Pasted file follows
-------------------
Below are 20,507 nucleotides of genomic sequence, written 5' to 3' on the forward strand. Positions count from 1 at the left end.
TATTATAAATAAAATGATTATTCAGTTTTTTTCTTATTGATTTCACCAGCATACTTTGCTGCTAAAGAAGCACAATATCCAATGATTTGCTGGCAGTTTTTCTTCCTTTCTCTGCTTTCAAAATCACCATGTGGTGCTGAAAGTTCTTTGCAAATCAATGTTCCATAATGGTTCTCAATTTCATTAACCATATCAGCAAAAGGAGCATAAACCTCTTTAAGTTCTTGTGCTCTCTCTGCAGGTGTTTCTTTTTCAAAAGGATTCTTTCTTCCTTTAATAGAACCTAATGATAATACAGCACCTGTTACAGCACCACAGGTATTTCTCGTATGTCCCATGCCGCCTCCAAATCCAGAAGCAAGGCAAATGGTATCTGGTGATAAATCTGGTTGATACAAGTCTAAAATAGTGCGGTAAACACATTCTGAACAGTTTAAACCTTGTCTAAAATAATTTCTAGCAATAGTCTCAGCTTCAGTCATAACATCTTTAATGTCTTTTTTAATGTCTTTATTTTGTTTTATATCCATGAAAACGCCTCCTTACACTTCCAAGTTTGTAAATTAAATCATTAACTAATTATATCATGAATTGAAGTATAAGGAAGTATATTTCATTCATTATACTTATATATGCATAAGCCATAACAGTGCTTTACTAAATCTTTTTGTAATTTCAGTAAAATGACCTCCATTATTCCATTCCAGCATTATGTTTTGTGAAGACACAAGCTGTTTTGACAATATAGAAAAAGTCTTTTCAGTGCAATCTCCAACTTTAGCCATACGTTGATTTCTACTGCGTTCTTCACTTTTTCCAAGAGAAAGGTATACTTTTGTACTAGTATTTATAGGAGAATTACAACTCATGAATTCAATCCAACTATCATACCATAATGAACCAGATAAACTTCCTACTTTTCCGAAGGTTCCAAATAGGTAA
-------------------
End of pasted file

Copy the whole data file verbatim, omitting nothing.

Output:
Below are 20,507 nucleotides of genomic sequence, written 5' to 3' on the forward strand. Positions count from 1 at the left end.
TATTATAAATAAAATGATTATTCAGTTTTTTTCTTATTGATTTCACCAGCATACTTTGCTGCTAAAGAAGCACAATATCCAATGATTTGCTGGCAGTTTTTCTTCCTTTCTCTGCTTTCAAAATCACCATGTGGTGCTGAAAGTTCTTTGCAAATCAATGTTCCATAATGGTTCTCAATTTCATTAACCATATCAGCAAAAGGAGCATAAACCTCTTTAAGTTCTTGTGCTCTCTCTGCAGGTGTTTCTTTTTCAAAAGGATTCTTTCTTCCTTTAATAGAACCTAATGATAATACAGCACCTGTTACAGCACCACAGGTATTTCTCGTATGTCCCATGCCGCCTCCAAATCCAGAAGCAAGGCAAATGGTATCTGGTGATAAATCTGGTTGATACAAGTCTAAAATAGTGCGGTAAACACATTCTGAACAGTTTAAACCTTGTCTAAAATAATTTCTAGCAATAGTCTCAGCTTCAGTCATAACATCTTTAATGTCTTTTTTAATGTCTTTATTTTGTTTTATATCCATGAAAACGCCTCCTTACACTTCCAAGTTTGTAAATTAAATCATTAACTAATTATATCATGAATTGAAGTATAAGGAAGTATATTTCATTCATTATACTTATATATGCATAAGCCATAACAGTGCTTTACTAAATCTTTTTGTAATTTCAGTAAAATGACCTCCATTATTCCATTCCAGCATTATGTTTTGTGAAGACACAAGCTGTTTTGACAATATAGAAAAAGTCTTTTCAGTGCAATCTCCAACTTTAGCCATACGTTGATTTCTACTGCGTTCTTCACTTTTTCCAAGAGAAAGGTATACTTTTGTACTAGTATTTATAGGAGAATTACAACTCATGAATTCAATCCAACTATCATACCATAATGAACCAGATAAACTTCCTACTTTTCCGAAGGTTCCAAATAGGTAA